The country’s biggest academy chain has been censured by inspectors for failing pupils, prompting the Chief Inspector of Schools, Sir Michael Wilshaw, to renew his demand to be allowed to inspect all chains.
Too many pupils in the Academies Enterprise Trust (AET) chain are failing to receive an adequate education, inspectors said yesterday. A survey of 12 of its schools by the education standards watchdog, Ofsted, paints a damning picture of performance by revealing five require improvement and one was inadequate. None of those inspected were outstanding, and one had declined since its previous inspection.
“It remains the case that around half the academies in the Trust are not yet good,” said Matthew Coffey, Ofsted’s chief operating officer, in a letter to AET summarising the reports. “Too many pupils in the Trust are not receiving a good-enough education.”
The findings have prompted Sir Michael to call again to be allowed to inspect the organisations running academy chains – a plea turned down by the former Education Secretary Michael Gove. At present, Ofsted can only inspect the schools run by the chains, not their administration.
AET is the fourth chain about which concerns have been raised by Ofsted. The body has previously sent critical letters to the E-ACT Trust, another of the biggest chains, along with the School Partnership Trust Academies and the Kemnal Academies Trust.
“Whilst some academy chains are performing well, I am concerned that a significant number are not doing as well as they should,” said Sir Michael.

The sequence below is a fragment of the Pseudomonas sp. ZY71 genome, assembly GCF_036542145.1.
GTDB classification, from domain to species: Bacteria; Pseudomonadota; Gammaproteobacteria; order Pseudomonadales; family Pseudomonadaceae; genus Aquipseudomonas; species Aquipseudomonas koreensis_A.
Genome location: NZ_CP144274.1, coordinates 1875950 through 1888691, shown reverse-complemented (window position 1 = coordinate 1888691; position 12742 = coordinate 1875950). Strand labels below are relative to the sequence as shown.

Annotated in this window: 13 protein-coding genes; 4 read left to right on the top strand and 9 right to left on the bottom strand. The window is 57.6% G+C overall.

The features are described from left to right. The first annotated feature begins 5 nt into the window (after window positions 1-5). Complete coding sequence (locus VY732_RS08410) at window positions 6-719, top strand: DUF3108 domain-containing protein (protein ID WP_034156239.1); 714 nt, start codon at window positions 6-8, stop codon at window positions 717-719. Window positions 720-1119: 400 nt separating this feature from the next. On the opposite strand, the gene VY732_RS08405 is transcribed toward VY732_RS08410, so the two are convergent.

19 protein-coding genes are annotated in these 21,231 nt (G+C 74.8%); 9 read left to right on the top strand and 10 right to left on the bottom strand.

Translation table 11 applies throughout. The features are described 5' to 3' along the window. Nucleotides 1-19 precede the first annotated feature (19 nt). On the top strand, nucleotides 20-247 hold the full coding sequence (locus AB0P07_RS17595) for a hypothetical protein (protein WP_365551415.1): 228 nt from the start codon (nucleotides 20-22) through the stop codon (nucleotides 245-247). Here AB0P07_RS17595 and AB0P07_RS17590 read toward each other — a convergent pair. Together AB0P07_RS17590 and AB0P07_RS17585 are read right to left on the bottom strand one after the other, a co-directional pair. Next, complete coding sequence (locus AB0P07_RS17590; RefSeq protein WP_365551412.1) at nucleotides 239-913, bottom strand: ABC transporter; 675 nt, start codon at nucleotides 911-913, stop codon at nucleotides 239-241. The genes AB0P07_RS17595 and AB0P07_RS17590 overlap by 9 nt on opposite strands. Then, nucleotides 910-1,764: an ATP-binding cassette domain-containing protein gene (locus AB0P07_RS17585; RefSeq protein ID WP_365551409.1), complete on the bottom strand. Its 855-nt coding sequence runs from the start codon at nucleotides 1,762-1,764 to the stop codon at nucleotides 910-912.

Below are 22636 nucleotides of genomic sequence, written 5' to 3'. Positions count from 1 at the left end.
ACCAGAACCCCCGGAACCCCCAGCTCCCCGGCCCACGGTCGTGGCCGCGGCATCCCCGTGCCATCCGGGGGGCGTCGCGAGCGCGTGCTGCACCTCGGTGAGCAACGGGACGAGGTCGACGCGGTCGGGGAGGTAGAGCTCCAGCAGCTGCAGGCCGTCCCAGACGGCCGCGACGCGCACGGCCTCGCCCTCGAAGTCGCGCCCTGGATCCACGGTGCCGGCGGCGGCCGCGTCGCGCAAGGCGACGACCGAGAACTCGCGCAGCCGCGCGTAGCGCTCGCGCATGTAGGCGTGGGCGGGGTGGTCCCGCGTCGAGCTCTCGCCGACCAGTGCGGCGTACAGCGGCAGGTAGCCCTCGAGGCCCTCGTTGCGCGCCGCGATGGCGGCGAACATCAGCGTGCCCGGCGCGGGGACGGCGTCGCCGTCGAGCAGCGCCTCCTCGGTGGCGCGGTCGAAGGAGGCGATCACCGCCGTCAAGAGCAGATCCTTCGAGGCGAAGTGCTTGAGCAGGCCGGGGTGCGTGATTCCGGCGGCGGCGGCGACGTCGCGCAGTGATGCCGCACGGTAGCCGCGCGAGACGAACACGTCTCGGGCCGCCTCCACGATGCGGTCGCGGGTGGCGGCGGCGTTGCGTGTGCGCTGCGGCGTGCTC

Lord Nash, the minister in charge of free schools and academies, revealed he would be meeting AET’s chief executive today to discuss his organisation’s performance.
The letter and the reports were scheduled for publication last month – ironically at a time when one of the chain’s trustees, David Hoare, was appointed the new chairman of Ofsted – but they were delayed because of staffing difficulties. Mr Hoare has since resigned his trusteeship.
They immediately triggered a row between AET and Ofsted, with the trust claiming “potential errors of fact” and that the conclusions had an “unfairly negative slant” .
Key weaknesses highlighted in the letter included teaching falling below a standard allowing all pupils to make sufficient progress, work not being matched to pupils’ abilities, low expectations of pupils, inadequate marking and feedback, and unacceptable behaviour by pupils with poor attitudes to learning.
Mr Coffey went on to say a survey of academy leaders within the trust revealed some felt “isolated” from the organisation. “Academy leaders did not have confidence in the trust’s ability to provide the support they needed and were seeking help from other sources,” he wrote. “The rapid expansion of the trust and a lack of strategic leadership have hindered improvement.”
A spokesman for the Department for Education said: “We have made clear to AET that underperformance is not acceptable and they agreed in 2013 to stop taking on more schools while they consolidate the academies they run.”
AET said the targeted inspection of the 12 academies “does not give the true picture of progress across our 77 academies”, and the letter put an “unfairly negative slant” on the reports. “Since September 2013, 16 schools have been judged ‘good’ and three ‘outstanding’, it said.
“We have raised a number of issues with Ofsted about their interpretation of the data and potential errors of fact,” it added. “Many of the academies inspected by Ofsted have a history of underperformance and have been with AET only for a short time. Turning a school round takes time but we are acting to ensure a rapid and sustained improvement in these academies.”